Friday, January 13, 2012
Poisons Post: Aconite & Fly Agaric
Scientific Name: Aconitum
Folk/Common Names: Wolfsbane, Monkshod, Devil’s Helmet
Toxin Type: Alkaloid (Toxin is called Aconitine) Neurotoxin
Toxicity Level: You have 2-6 hours after ingestion before death if your luck is sound.
Where is the Poison: All parts of the plant are poisonous. You can even absorb the poison through the skin/mucus membranes. The fastest way to end up dead is ingestion.
Symptoms: The first sign of poisoning is usually numbness/tingling in the mouth and throat. The next are gastrointestinal -- extreme pain, nausea and vomiting. The pulse will be affected as Aconitine tends to affect the heart. Cold sweats and staggering are also common. If you ingest the poison in high enough amounts you’re most likely to die of cardiac arrest or respiratory distress; whichever comes first.
Aconite was used in Western medicine for a while in very small doses, but was later scrapped for decidedly less...deadly methods.
Interesting Fact: Aconite poisoning seems to leave the mind completely clear. It doesn’t induce delirium like some other poisons.
Probably best known from the Greek story in which Hercules fought Cerberus on the hill of Aconitus. It was sad the dog’s saliva fell on the plant, making it instantly deadly.
Monkshod also was purported to be what Medea attempted to use on Theseus.
Also known for its supposed wolf and werewolf-repelling properties, hence the name Wolfsbane. Arrows dipped in the stuff were said to kill wolves.
BOTTOM LINE: SHOULD YOU BE WORRIED?
Aconitine is arguably one of the worst plant toxins in the world. So yes, you should be worried. And don’t eat it.
Scientific Name: Amanita Muscaria
Folk/Common Name: Fly Agaric Mushroom
Toxin Type: Alkaloid (ibotenic acid and muscimol)
Toxicity Level: Ranges with dose from hallucinating but surviving to ending up dead (Rare).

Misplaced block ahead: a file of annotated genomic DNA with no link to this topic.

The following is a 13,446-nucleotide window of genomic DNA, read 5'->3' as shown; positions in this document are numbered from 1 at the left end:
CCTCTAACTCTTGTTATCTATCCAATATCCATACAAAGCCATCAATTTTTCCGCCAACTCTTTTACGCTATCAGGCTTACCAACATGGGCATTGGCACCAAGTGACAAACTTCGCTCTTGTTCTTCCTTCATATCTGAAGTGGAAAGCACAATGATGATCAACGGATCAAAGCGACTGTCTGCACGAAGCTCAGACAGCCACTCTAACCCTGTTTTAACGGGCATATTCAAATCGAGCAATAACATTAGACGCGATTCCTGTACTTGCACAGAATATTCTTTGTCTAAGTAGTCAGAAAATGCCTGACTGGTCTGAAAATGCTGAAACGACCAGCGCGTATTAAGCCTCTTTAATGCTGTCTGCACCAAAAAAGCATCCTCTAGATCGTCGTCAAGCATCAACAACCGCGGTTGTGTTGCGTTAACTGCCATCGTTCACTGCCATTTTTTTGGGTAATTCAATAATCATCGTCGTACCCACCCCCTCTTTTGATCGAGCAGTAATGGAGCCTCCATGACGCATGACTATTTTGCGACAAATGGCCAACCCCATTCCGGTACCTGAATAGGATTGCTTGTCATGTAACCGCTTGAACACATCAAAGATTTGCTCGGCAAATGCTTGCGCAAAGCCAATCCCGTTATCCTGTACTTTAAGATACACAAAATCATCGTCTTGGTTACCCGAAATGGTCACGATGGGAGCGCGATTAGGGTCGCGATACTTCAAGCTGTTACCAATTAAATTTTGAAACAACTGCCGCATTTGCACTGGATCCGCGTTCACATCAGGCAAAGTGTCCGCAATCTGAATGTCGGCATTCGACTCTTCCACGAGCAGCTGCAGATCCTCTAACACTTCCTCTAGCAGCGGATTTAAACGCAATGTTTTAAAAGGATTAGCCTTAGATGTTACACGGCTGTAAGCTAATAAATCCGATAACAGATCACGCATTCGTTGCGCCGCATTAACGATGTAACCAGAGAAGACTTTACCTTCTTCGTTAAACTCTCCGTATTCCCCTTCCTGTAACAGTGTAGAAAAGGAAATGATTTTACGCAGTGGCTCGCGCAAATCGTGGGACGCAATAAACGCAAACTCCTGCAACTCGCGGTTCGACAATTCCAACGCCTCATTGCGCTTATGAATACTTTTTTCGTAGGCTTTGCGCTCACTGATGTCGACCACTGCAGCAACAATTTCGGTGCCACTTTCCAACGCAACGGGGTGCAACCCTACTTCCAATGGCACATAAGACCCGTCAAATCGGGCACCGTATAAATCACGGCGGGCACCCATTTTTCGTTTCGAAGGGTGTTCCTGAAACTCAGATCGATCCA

Where is the poison: The Whole Mushroom.
Symptoms: Sets in in several hours at the most. Nausea, confusion, dizziness, auditory and visual hallucinations, sometimes culminating in a false hallucinogenic sleep. Can end up in hysteric laughter or sudden bursts of joy or anger, respectively. The problem with the usually long kick-in time is if you have misjudged your dosage it will be far too late to save you from the effects of the probably-lethal poisoning because it has already worked through your system.
Interesting Fact: Utilized by Siberian Shamans in rituals to expand the mind.
Folk Info: Has a strong tie to fairy-folk, probably due to its properties.
The name, Fly Agaric, comes from its folk use as an insecticide. The pieces would be floated in liquids, and the aroma would entice insects to come take a bite, then end up dead.
SHOULD YOU BE WORRIED? I wouldn’t suggest working with the Fly Agaric at all, but at the very least find a very good herbalist who knows how to tell it apart from a look-alike.
More info on poisons/citation websites:
A Modern Herbal: Poison Directory
Poison Control Centers of America Plant Page
VERY GOOD further reading on the fly Agaric:
Disclaimer: Info is not evaluated by the FDA, yadda yadda, and please don't eat poison or handle it without some sort of training or a good herbalist (although both would be best!). Thanks.
BACK TO THE MASTER POISON LIST?